With the Swiss federal council due to report on future relations with the European Union, the thorny question of the long-postponed marriage between Berne and Brussels is once again a major political issue in Switzerland. On 18 August, the national executive will present its position. At the same time, it has asked a group of experts to analyse “all the possible options” and their compliance “with the proper functioning of existing institutions” of the Swiss state. Their conclusions will be made available in a report to be published before the end of the year. It remains to be seen if the experts will advocate the continuation of the existing bilateral framework or the launch of an accession process.

But whatever happens, the status quo is not an option for Brussels. During his meeting with the Swiss Confederation president Doris Leuthard on 19 July, José Manuel Barroso pointed out that “the network of bilateral accords between Switzerland and the EU has become complex, and very difficult to manage,” and suggested that “a clearer system of rules will be required to give a fresh boost to our partnership”.

Threat to sovereignty

Berne has been engaged in bilateral agreements with the countries of the European Union since1998, and has signed more than 120 tailor-made accords, which are increasingly difficult to administrate. Negotiations have come to a halt in several sectors including electricity, health and agriculture. Brussels is insisting on the automatic adoption of EU legislation, which has been rejected by Swiss politicians who are concerned that it would compromise Swiss sovereignty. “In view of these conditions, there will certainly be major bargaining in ‘bilaterals III,’” predicts Swissinfo. In these discussions, Europe will have a key advantage, the “guillotine clause” that links the bilateral agreements. If one of the accords is no longer viable, they will all be cancelled. But without them, 50% of Swiss GDP which is generated by exports to the EU will be in jeopardy.

In July Avenir Suisse suggested an alternative, inclusion in the European Economic Area (EEA), or a “light version of accession” that would preserve the Swiss franc, and the idea has attracted some support. “For 18 years the bilateral framework has been presented to people as the best possible arrangement,” explains Michael Fust, the general secretary of the New European Movement of Switzerland (NOMES). “But between 30% and 50% of our legislation is already copied from Europe. Full membership of the EU would enable us to defend our interests!”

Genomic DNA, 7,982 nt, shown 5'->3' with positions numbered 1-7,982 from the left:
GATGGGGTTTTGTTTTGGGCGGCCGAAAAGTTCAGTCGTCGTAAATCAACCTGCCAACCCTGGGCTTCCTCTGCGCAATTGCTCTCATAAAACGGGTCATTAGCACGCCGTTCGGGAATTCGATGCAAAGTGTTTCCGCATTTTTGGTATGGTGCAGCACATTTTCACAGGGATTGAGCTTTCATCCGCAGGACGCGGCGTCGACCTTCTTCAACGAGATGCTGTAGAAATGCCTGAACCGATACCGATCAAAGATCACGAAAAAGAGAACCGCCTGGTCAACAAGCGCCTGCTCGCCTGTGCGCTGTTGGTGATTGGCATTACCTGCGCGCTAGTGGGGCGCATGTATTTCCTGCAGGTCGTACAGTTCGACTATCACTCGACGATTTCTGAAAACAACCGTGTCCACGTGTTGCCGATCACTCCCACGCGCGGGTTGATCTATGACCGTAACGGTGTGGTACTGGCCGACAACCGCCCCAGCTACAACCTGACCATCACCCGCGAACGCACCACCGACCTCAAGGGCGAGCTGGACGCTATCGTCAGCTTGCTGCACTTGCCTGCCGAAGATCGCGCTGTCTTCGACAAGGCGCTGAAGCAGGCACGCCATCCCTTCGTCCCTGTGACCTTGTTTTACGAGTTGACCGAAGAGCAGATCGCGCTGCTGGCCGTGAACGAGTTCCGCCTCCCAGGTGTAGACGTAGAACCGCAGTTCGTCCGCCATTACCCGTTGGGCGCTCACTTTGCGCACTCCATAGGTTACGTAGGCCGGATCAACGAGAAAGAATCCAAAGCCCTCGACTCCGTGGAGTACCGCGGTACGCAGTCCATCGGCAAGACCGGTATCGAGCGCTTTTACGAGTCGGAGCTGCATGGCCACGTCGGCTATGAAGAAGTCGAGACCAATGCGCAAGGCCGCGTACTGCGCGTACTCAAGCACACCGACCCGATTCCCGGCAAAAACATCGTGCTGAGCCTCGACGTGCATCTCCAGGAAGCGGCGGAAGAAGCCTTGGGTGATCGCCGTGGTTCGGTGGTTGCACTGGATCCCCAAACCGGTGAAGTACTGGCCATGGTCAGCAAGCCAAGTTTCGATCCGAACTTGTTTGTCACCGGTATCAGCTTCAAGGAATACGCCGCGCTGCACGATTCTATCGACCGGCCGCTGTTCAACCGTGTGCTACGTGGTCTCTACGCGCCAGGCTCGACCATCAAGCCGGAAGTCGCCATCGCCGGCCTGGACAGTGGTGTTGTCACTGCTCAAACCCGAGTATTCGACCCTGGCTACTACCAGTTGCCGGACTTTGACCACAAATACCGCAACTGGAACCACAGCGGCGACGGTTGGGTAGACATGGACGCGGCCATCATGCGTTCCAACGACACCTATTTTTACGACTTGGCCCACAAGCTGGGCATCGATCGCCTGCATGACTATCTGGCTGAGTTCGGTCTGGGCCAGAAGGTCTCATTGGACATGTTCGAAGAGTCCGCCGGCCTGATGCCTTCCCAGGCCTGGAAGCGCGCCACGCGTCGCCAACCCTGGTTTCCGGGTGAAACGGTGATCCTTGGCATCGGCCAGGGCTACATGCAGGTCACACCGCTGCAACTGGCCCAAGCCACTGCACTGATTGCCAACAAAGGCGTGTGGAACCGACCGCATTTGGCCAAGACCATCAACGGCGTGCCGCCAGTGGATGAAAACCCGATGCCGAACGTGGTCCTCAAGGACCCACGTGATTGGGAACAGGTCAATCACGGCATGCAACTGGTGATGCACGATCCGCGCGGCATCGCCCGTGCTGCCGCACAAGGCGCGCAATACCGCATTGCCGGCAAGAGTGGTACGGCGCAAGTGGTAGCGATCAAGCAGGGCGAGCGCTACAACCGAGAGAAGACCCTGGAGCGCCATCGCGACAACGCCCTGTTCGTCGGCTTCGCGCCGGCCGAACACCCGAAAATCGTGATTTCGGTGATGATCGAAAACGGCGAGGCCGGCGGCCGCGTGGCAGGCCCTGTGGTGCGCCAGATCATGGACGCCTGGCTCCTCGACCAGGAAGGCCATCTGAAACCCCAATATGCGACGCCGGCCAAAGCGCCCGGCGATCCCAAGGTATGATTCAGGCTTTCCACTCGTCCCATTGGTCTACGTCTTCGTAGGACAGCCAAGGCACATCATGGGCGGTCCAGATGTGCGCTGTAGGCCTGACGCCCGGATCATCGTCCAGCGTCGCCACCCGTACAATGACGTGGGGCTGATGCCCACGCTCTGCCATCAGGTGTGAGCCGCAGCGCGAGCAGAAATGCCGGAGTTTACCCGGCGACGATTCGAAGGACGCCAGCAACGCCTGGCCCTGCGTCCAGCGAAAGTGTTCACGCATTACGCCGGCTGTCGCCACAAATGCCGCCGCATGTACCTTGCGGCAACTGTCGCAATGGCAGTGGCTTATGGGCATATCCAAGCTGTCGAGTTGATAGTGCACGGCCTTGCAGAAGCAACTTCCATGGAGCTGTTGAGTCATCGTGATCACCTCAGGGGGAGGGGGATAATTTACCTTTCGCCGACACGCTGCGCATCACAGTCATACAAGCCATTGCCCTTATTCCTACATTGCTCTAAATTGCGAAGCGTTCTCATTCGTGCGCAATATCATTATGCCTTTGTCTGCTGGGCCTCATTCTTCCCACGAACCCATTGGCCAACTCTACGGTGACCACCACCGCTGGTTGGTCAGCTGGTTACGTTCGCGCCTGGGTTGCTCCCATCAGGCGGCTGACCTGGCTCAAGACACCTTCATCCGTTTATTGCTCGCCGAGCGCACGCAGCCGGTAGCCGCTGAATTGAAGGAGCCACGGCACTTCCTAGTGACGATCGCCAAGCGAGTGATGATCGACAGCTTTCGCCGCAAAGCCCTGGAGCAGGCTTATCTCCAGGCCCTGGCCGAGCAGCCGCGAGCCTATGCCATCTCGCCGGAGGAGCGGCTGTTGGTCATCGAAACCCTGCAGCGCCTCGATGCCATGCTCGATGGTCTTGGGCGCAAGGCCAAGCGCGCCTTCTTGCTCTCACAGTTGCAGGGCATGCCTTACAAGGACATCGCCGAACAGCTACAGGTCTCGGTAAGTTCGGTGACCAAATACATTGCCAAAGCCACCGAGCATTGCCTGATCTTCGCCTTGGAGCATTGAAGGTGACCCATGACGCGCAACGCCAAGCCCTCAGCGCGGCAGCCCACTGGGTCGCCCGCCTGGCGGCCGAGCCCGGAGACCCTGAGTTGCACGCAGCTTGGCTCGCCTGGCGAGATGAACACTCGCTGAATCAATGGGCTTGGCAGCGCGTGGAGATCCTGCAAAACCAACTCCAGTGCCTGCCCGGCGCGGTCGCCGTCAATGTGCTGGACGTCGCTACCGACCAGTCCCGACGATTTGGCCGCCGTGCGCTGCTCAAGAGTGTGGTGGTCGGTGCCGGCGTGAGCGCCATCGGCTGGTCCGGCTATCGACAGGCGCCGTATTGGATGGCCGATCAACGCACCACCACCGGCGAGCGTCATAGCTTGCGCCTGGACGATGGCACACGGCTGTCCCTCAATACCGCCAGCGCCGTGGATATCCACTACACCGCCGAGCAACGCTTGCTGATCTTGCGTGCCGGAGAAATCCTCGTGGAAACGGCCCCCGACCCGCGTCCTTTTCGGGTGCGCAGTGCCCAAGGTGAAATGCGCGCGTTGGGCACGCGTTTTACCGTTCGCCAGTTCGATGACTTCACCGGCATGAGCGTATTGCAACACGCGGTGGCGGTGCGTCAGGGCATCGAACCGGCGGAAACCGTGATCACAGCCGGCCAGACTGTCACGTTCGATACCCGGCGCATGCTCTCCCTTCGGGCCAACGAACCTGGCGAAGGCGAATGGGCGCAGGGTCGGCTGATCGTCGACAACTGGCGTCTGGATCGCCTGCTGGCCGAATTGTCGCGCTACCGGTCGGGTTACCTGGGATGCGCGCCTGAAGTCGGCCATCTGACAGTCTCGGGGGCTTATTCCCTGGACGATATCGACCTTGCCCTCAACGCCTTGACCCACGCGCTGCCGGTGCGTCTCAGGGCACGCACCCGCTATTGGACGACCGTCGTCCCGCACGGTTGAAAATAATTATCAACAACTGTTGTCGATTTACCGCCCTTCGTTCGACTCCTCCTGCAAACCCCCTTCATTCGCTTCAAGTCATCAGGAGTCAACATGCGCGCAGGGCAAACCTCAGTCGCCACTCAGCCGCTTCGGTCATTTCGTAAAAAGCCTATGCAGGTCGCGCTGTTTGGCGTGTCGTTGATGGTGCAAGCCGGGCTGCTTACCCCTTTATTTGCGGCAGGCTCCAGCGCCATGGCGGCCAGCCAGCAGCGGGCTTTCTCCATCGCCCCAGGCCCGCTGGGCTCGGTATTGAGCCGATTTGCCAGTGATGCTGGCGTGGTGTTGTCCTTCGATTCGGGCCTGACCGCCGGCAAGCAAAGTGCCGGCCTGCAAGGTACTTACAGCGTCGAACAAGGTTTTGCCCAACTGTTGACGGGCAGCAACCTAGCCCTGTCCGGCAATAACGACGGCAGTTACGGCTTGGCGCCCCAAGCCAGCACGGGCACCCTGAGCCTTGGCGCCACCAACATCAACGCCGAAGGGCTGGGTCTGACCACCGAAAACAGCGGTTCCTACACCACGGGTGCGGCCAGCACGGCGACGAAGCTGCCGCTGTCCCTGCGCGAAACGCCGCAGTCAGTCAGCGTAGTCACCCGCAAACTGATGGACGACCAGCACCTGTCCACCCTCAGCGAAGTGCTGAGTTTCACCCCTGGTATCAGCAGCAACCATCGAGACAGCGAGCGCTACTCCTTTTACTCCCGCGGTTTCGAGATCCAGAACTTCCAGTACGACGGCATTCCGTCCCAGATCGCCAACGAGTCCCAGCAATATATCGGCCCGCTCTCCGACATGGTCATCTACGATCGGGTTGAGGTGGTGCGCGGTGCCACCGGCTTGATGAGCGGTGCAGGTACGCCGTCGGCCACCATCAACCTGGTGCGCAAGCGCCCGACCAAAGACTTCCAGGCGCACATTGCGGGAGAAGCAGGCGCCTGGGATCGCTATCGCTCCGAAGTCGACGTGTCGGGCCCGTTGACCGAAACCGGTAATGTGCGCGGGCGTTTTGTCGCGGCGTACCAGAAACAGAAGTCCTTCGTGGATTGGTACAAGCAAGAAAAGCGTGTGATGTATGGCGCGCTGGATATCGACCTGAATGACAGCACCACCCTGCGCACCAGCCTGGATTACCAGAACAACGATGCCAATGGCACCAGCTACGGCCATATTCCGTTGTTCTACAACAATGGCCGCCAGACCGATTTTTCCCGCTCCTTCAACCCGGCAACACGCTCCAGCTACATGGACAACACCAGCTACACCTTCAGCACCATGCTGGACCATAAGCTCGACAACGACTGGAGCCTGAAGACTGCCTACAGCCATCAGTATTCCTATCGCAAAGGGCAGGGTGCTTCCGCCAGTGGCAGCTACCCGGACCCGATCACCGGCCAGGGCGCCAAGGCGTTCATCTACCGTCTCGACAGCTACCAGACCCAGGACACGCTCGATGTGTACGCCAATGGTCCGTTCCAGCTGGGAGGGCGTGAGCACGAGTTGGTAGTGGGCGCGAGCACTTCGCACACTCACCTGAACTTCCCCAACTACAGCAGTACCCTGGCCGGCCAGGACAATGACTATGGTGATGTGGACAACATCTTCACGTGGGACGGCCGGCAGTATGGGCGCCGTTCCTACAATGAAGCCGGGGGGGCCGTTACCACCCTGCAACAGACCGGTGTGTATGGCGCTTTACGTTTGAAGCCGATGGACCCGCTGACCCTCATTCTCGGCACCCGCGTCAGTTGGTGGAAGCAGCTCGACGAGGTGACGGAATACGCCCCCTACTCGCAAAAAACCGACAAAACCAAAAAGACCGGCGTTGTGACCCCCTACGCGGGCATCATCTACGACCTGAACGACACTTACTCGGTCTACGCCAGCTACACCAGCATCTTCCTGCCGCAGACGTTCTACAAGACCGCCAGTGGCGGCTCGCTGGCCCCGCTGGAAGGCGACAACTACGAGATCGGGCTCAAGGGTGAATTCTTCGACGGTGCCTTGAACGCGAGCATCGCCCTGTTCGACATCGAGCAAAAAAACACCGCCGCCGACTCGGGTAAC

No to EU and NATO

René Schwok, a political scientist at the European Institute of the University of Geneva, believes that the need to remodel the bilateral framework is not as urgent as has been claimed. In the columns of the Francophone daily 24 heures, he argues that “the method of cooperation is increasingly difficult, but it will remain viable for some years”. Like many specialists, he remains guarded on the issue of the European Union, which is a taboo subject in Switzerland. In 1992, a referendum rejected European Economic Area membership; in 2001, another referendum rejected the “Yes to Europe” initiative by 76.8%. With the crisis that has been brewing since the announcement of the Greek deficit, popular opposition to the EU is greater than ever.

While in Brussels, Doris Leuthard ironically remarked that “Switzerland has a debt level of 39% of GDP, which is in line with the Maastricht criteria… if they still exist.” The political party that stands to gain most from the current debate is the right-wing, populist, conservative Swiss People’s Party (SVP), which has consistently campaigned against Europe. Its vice president Christoph Blocher recently told Matin dimanche that he was considering launching a campaign to make sure Switzerland never joined EU or NATO. And this idea has become a talking point, especially in the context of the run-up to 2011 federal elections, which are scheduled to be held in little over a year's time.